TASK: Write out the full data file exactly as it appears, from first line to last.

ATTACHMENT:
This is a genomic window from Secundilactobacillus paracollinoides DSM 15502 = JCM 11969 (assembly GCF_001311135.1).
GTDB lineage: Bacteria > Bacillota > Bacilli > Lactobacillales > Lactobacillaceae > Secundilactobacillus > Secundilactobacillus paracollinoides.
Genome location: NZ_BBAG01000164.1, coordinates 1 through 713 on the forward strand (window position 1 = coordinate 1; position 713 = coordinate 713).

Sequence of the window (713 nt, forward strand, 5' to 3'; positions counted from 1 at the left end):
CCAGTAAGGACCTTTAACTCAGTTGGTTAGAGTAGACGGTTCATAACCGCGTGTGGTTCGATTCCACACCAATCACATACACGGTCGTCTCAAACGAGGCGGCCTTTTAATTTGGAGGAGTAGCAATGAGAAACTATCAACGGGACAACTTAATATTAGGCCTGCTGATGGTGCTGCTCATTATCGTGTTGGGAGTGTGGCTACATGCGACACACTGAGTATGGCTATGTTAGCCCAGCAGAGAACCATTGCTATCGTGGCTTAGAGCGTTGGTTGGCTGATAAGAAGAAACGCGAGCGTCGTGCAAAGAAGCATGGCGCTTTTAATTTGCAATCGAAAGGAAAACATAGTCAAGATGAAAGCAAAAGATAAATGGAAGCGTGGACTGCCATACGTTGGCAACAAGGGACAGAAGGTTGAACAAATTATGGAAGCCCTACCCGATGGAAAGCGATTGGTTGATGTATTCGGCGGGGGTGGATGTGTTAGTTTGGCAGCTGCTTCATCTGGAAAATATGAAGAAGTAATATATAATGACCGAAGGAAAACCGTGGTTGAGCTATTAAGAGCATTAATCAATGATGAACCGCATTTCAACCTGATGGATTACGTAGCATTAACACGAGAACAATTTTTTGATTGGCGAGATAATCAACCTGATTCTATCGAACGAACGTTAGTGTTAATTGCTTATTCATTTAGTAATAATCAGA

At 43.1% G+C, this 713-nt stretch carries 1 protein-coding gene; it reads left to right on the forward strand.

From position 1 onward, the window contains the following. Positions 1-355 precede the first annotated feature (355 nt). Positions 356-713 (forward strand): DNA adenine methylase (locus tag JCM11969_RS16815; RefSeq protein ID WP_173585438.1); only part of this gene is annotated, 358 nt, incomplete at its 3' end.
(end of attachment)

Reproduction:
This is a genomic window from Secundilactobacillus paracollinoides DSM 15502 = JCM 11969 (assembly GCF_001311135.1).
GTDB lineage: Bacteria > Bacillota > Bacilli > Lactobacillales > Lactobacillaceae > Secundilactobacillus > Secundilactobacillus paracollinoides.
Genome location: NZ_BBAG01000164.1, coordinates 1 through 713 on the forward strand (window position 1 = coordinate 1; position 713 = coordinate 713).

Sequence of the window (713 nt, forward strand, 5' to 3'; positions counted from 1 at the left end):
CCAGTAAGGACCTTTAACTCAGTTGGTTAGAGTAGACGGTTCATAACCGCGTGTGGTTCGATTCCACACCAATCACATACACGGTCGTCTCAAACGAGGCGGCCTTTTAATTTGGAGGAGTAGCAATGAGAAACTATCAACGGGACAACTTAATATTAGGCCTGCTGATGGTGCTGCTCATTATCGTGTTGGGAGTGTGGCTACATGCGACACACTGAGTATGGCTATGTTAGCCCAGCAGAGAACCATTGCTATCGTGGCTTAGAGCGTTGGTTGGCTGATAAGAAGAAACGCGAGCGTCGTGCAAAGAAGCATGGCGCTTTTAATTTGCAATCGAAAGGAAAACATAGTCAAGATGAAAGCAAAAGATAAATGGAAGCGTGGACTGCCATACGTTGGCAACAAGGGACAGAAGGTTGAACAAATTATGGAAGCCCTACCCGATGGAAAGCGATTGGTTGATGTATTCGGCGGGGGTGGATGTGTTAGTTTGGCAGCTGCTTCATCTGGAAAATATGAAGAAGTAATATATAATGACCGAAGGAAAACCGTGGTTGAGCTATTAAGAGCATTAATCAATGATGAACCGCATTTCAACCTGATGGATTACGTAGCATTAACACGAGAACAATTTTTTGATTGGCGAGATAATCAACCTGATTCTATCGAACGAACGTTAGTGTTAATTGCTTATTCATTTAGTAATAATCAGA

At 43.1% G+C, this 713-nt stretch carries 1 protein-coding gene; it reads left to right on the forward strand.

From position 1 onward, the window contains the following. Positions 1-355 precede the first annotated feature (355 nt). Positions 356-713 (forward strand): DNA adenine methylase (locus tag JCM11969_RS16815; RefSeq protein ID WP_173585438.1); only part of this gene is annotated, 358 nt, incomplete at its 3' end.